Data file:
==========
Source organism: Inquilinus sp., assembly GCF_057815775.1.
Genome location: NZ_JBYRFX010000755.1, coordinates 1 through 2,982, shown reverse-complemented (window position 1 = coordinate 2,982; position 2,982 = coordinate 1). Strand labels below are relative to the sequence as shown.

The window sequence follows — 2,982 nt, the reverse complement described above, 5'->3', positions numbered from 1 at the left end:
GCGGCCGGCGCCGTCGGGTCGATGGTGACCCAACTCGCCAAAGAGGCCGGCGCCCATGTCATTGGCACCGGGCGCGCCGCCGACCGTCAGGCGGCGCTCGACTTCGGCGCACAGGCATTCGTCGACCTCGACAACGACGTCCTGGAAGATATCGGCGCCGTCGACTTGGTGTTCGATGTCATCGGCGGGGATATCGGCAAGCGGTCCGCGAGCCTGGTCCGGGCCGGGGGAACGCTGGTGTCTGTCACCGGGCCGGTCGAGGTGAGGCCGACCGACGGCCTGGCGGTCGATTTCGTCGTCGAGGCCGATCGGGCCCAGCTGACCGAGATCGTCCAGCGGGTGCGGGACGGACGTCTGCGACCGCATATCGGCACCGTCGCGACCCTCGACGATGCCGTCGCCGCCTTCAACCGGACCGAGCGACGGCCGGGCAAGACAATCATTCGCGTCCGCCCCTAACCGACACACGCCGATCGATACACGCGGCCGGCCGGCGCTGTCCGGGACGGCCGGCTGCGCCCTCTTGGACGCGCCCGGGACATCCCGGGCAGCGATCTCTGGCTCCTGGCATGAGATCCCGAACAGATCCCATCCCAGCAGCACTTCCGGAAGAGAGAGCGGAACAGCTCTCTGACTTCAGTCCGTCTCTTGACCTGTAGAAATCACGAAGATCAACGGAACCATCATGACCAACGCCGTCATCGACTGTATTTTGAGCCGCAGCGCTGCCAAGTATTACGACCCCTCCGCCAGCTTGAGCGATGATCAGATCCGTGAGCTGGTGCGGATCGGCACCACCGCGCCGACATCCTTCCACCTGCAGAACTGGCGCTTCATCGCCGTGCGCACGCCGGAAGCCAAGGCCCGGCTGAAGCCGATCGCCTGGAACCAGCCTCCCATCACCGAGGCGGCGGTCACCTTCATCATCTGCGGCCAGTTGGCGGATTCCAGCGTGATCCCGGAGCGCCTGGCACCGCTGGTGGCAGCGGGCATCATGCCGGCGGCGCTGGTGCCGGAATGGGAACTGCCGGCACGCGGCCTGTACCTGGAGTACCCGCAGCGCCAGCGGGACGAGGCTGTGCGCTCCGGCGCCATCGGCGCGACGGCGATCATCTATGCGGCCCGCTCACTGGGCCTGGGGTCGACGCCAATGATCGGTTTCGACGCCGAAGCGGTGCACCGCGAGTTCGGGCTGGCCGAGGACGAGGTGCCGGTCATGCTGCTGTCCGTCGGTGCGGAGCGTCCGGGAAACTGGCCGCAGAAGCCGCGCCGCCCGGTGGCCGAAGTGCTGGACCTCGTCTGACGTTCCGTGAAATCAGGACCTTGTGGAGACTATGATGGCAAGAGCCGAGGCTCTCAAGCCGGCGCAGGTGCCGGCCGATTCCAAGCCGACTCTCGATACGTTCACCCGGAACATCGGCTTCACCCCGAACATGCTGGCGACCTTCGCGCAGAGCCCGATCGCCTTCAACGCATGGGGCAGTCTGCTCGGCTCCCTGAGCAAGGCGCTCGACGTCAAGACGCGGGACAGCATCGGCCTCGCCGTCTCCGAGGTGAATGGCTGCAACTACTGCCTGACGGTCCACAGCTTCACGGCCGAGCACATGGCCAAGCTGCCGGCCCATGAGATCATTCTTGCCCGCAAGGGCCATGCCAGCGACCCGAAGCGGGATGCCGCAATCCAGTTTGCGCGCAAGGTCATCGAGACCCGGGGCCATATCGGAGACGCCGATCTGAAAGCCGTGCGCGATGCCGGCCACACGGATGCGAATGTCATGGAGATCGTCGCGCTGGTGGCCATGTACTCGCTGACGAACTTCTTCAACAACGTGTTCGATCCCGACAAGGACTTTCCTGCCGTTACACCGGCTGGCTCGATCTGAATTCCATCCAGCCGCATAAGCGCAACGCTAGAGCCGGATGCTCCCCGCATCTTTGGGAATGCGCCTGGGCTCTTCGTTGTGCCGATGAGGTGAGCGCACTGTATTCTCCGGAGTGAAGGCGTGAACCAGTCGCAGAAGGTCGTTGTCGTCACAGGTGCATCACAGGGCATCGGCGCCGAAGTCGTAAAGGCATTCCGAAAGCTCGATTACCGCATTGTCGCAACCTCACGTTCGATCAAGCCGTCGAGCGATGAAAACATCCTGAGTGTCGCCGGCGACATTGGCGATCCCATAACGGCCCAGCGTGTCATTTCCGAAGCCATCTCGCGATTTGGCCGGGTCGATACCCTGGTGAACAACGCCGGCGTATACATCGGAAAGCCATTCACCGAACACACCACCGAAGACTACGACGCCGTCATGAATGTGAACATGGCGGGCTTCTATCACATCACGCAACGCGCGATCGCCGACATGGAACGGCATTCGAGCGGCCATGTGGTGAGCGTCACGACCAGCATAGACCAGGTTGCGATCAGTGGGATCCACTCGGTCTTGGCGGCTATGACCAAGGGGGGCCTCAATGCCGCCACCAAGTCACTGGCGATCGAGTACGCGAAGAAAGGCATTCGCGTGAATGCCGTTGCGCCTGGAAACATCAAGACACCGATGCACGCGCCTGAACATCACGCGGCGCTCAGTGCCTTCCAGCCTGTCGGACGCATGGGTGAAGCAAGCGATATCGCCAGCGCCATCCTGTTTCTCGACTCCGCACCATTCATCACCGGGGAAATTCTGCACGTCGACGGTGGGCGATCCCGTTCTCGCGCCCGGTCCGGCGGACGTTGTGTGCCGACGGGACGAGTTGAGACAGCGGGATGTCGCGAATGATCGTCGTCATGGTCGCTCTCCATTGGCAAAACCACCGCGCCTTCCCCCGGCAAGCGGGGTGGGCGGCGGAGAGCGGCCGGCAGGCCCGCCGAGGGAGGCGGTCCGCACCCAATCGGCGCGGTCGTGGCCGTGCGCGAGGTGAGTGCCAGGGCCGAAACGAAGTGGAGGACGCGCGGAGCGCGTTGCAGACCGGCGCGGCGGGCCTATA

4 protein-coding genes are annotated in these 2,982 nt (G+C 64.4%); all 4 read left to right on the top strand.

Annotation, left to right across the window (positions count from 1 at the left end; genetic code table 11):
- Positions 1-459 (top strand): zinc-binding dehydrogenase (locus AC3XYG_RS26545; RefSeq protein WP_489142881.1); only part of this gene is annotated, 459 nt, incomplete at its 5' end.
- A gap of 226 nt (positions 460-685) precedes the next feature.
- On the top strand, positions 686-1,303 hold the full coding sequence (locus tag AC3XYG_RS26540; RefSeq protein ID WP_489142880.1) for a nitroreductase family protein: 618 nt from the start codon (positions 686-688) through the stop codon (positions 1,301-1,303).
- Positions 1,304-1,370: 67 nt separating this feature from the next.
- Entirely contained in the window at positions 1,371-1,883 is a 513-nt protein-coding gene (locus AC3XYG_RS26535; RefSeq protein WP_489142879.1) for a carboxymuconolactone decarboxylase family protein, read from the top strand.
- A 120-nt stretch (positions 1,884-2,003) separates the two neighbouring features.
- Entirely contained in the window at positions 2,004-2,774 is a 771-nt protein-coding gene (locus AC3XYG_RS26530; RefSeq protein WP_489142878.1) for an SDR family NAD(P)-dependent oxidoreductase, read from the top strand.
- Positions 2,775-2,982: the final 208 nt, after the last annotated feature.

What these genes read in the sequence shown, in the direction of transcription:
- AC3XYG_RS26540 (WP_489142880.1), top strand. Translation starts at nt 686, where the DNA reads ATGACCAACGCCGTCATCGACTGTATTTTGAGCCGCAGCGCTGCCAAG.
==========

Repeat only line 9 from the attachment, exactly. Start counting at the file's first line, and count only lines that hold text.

- On the top strand, positions 686-1,303 hold the full coding sequence (locus tag AC3XYG_RS26540; RefSeq protein ID WP_489142880.1) for a nitroreductase family protein: 618 nt from the start codon (positions 686-688) through the stop codon (positions 1,301-1,303).